Hernandez et al v. Two Brothers Farm
ORDER granting 29 Motion for Conditional Certification of an FLSA Collective Action. Signed by Judge Jose E. Martinez on 10/14/08. (tp)
UNITED STATES DISTRICT COURT FOR THE SOUTHERN DISTRICT OF FLORIDA Miami Division Case Number: 08-20398-CIV-MARTINEZ-BROWN NOE ANGELES HERNANDEZ, JOEL HERNANDEZ DE LA CRUZ, SANTOS LUCAS HERNANDEZ, CIRO CARBAJAL HERNANDEZ, EZEQUIEL RIVERA MORALES, GERMAN ACOSTA VITE, CELESTINO ESPINOZA FRANCISCO, MARTIN GARCIA SANCHEZ, IVAN GUADALUPE MARTINEZ VILLEDA, JUAN CARLOS PEREZ OLIVEROS, EMIGDIO TREJO OTERO, ARON ZAMORA VASQUEZ, ADRIAN ACOSTA VITE, JESUS AZUA RUIZ, ISIDRO BENITEZ MENDOZA, GREGORIO MALDONADO RIVERA, SAID MEDINA HERNANDEZ, FERMIN DE JESUS MEDINA LOPEZ, HECTOR PEREZ CASELAN, JAVIER PEREZ CASTELAN, EDUARDO PEREZ LOPEZ, FELIX RIVERA MARTINEZ, VICTOR HUGO SALAZAR VILLEGAS, JOSE FELIX SANCHEZ RAMIREZ, HIPOLITO TREJO DUQUE and all others similarly situated, Plaintiffs, vs. TWO BROTHERS FARM, LLC, a Florida Limited Liability Company, and MICHEL GERMAIN, individually, Defendants. _____________________________________/ ORDER ON PLAINTIFFS' MOTION FOR CONDITIONAL CERTIFICATION OF AN FLSA COLLECTIVE ACTION This matter came before the Court on Plaintiffs' motion for conditional certification of an FLSA collective action, for Court-authorized notice, and for disclosure of the names and addresses of potential opt-in Plaintiffs (D.E. No. 29). Plaintiffs are migrant farm workers who
have brought suit under the Fair Labor Standards Act, 29 U.S.C. § 206(a) ("FLSA") asserting claims for unpaid wages and wages that were below the federal minimum. Twenty-nine U.S.C. § 216(b) provides that an FLSA action, such as this one, may be brought "by any one or more employees for and in behalf of himself or themselves and other employees similarly situated." 20 U.S.C. §216(b). In Hipp v. Liberty National Life Insurance Company, the Eleventh Circuit outlined a two-tiered procedure for determining whether plaintiffs are "similarly situated" for class certification under section 216(b). 252 F. 3d 1208, 1217 (11th Cir. 2001). In making the first determination, at what is often called the "notice stage," the Court makes a decision as to whether potential class members should receive notice of this action. Id. at 1218. At this stage, the Court considers the pleadings and any affidavits in the record. If a plaintiff makes a sufficient showing and the action is conditionally certified, the putative class is given notice and provided with the opportunity to opt-in. Id. The second determination generally occurs upon a motion for decertification filed by Defendant. This motion is generally filed after discovery is complete or has almost been completed. Id. In considering Plaintiff's motion, the Court is making a first determination under Hipp. Although a plaintiff's burden in this first stage is light, a plaintiff still must make a foundational showing of the existence of the proposed class. See Dybach v. State of Fla. Dep't of Corr., 942 F. 2d 1562, 1567-68 (11th Cir. 1991). In this first stage, the court must "satisfy itself that there are other employees of the . . . employer who desire to 'opt-in' and are 'similarly situated' with respect to their job requirements and with regard to their pay provisions." Id. To demonstrate that there are other, similarly situated plaintiffs, Plaintiffs "need show only that their positions are similar, not identical, to the positions held by the putative class members." Grayson v. K Mart -2-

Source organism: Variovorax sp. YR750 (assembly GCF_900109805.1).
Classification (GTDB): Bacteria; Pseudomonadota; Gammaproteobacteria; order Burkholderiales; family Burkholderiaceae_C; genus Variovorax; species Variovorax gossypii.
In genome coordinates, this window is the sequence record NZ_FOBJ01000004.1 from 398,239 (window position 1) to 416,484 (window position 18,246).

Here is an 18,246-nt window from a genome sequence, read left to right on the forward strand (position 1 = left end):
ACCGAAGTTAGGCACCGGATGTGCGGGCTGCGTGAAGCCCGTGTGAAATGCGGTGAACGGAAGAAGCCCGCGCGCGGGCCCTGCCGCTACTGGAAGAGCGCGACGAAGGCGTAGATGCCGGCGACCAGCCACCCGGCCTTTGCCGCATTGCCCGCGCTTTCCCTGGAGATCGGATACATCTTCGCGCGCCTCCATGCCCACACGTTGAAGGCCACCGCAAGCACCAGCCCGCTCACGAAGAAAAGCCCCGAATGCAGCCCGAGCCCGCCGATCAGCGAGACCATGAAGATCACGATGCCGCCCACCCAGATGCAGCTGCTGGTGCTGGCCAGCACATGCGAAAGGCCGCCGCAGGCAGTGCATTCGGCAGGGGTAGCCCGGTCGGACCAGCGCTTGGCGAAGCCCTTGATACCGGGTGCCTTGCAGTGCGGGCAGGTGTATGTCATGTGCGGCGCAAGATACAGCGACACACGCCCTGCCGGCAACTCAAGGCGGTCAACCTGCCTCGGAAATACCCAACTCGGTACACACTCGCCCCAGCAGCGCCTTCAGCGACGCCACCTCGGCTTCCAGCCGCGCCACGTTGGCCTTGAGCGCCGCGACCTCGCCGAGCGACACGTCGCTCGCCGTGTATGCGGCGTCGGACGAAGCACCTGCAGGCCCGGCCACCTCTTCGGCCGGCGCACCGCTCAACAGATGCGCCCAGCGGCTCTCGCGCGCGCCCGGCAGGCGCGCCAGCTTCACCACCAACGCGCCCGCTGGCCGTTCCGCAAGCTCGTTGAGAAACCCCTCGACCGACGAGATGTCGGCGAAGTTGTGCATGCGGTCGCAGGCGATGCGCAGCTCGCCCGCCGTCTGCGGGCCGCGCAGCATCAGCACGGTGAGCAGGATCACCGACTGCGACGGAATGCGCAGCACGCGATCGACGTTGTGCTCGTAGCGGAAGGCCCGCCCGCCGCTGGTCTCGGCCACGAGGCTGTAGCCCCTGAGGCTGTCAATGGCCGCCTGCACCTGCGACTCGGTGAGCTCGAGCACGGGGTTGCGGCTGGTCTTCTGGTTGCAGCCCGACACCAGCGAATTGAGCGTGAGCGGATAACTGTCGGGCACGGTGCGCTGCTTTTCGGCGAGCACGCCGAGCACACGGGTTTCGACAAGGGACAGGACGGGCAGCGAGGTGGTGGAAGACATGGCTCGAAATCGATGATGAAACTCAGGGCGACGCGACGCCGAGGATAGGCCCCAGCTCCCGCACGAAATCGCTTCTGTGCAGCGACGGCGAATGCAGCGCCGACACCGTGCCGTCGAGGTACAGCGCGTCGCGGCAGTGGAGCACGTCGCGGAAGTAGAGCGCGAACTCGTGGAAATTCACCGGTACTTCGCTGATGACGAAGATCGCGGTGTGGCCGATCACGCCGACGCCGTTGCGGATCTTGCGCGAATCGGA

Corp., 79 F. 3d 1086, 1096 (11th Cir. 1996) (quoting Sperling v. Hoffman-LaRoche, 118 F.R.D. 392, 407 (D.N.J. 1988)) (internal quotation marks omitted). A plaintiff may meet this burden "by making substantial allegations of class-wide . . . [violations], that is, detailed allegations supported by affidavits." Grayson, 79 F.3d at 1097. In the present case, Plaintiffs have produced ample evidence of other employees who desire to "opt-in" to this action (D.E. Nos. 6, 14, 27). Moreover, they have alleged class-wide violations of FLSA and produced declarations indicating that other employees were "similarly situated" to Plaintiffs during the time period at issue (D.E. Nos. 29-6, 29-7, 29-8). Finally, Defendants have not filed a memorandum of law in opposition to Plaintiffs' motion, which provides this Court with the ability to grant Plaintiffs' motion by default. See L.R. 7.1C, S.D. Fla. Accordingly, it is hereby: ORDERED AND ADJUDGED that 1. Plaintiffs' motion for conditional certification of an FLSA collective action (D.E. No. 29) is GRANTED and Count I of this action is conditionally certified; 2. Plaintiffs' proposed notice of right (D.E. No. 29-4) is approved for distribution to potential class members; 3. Defendants are ORDERED to produce to Plaintiffs the names and addresses of all potential class members within fourteen (14) days of the entry of this Order; 4. After Defendants have produced the names and addresses of potential class members to Plaintiffs, Plaintiffs shall have ninety (90) days to distribute notice; and 5. During this 90-day opt-in period, Defendants are ORDERED to post a copy a -3-
copy of the notice in Spanish, Creole, and English at each trailer, house, barrack, or apartment used to house workers currently working at Defendants' farm labor contracting operations. DONE AND ORDERED in Chambers at Miami, Florida, this 14th day of October, 2008.
____________________________________ JOSE E. MARTINEZ UNITED STATES DISTRICT JUDGE Copies provided to: Magistrate Judge Brown All Counsel of Record
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